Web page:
WHAT YOU'D NEED TO KNOW...
- Arnold often worked chest and back together, going back and forth between exercises for each. He did the same for other opposing body parts, like biceps and triceps.
- Pressing strength increases dramatically by working the antagonist muscles between sets of benching.
- Agonist/antagonist training ensures that you're doing enough work for both sides of the body for better muscular balance.
- Alternating sets, where you rest 2-3 minutes before proceeding to a movement for an opposing body part, increases strength more than supersetting.
- Train the limbs in a similar plane in order to work the agonist and antagonist movements, e.g., doing a horizontal press followed by a horizontal rows
IT WAS GOOD ENOUGH FOR ARNOLD, WELL...
If you've been in this game long enough, it's very likely you've read Arnold's Encyclopedia of Modern Bodybuilding. In it, Arnold wrote about the various splits he used in the heyday of his training.
One of his most common splits was training chest and back together. He'd just go back and forth between exercises for the chest and back. He did the same for other opposing body parts, too, like biceps and triceps.
He didn't need 78 peer-reviewed studies to tell him that it worked. Through common sense, he settled on a method where he worked an antagonist muscle group and its agonist muscle group on alternating sets.
WHY THE AGONIST/ANTAGONIST TRAINING WORKS
Arnold's lessons have endured the test of time and experience. Studies have confirmed that pressing strength increases dramatically by working or even statically stretching the antagonist muscles between sets of benching. Additionally, strength experts have used this method very effectively for increasing strength in their athletes for quite some time.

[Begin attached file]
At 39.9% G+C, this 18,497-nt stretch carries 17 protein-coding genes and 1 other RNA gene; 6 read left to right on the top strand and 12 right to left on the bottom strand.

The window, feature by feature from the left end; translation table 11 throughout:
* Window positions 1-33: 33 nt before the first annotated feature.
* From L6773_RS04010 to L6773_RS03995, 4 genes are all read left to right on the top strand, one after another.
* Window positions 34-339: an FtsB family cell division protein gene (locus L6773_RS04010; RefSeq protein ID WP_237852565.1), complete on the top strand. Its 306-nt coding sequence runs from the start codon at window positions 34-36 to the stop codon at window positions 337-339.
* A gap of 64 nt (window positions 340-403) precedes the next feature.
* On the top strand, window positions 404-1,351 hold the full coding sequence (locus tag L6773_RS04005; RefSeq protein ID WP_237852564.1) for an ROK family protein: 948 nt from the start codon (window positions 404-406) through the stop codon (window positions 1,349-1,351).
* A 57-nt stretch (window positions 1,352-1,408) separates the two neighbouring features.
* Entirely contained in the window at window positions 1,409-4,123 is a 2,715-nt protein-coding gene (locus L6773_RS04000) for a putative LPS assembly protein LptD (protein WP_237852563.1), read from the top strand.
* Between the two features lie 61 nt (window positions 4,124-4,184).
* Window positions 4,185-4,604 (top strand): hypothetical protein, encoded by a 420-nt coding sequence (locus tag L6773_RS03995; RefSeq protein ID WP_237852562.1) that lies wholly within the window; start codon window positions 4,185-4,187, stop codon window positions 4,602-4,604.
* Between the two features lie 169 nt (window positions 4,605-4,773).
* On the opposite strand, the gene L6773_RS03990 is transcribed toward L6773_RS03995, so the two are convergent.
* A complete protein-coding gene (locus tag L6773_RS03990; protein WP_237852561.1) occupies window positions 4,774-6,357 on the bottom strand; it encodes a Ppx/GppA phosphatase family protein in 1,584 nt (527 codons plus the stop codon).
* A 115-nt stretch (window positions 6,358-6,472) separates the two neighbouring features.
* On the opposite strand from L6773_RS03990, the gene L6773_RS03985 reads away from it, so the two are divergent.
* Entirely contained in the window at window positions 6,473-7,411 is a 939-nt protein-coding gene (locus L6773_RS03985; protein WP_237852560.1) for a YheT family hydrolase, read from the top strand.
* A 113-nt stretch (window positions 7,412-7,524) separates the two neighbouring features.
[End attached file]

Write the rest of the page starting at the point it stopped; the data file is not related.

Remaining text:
Agonist/antagonist training also ensures that you're doing enough work for both sides of the body so that you build and/or maintain muscular balance. Similarly, you don't want to get too "press heavy" (overdeveloped front delts that contributes to poor posture) and you want to make sure the hamstrings get as much work as the quadriceps.
MIND YOU, THIS IS NOT SUPERSETTING.
Another factor in putting this all together is how to go about moving in between exercises. Arnold would often superset between his pushing and pulling movements. However, a rest between movements can prove far more beneficial.
Try doing a set of bench presses, followed by a 2-3 minute rest before proceeding to the pulling movement. Then rest again for 2-3 minutes before going back to benching. This is called alternating sets, and I've found it to be far more beneficial in regards to increasing strength than supersetting the agonist/antagonist movements.
TAKE INSPIRATION FROM THE BIGGEST PIONEER AND UNDISPUTED KING OF BODYBUILDING, YOU WON'T REGRET IT!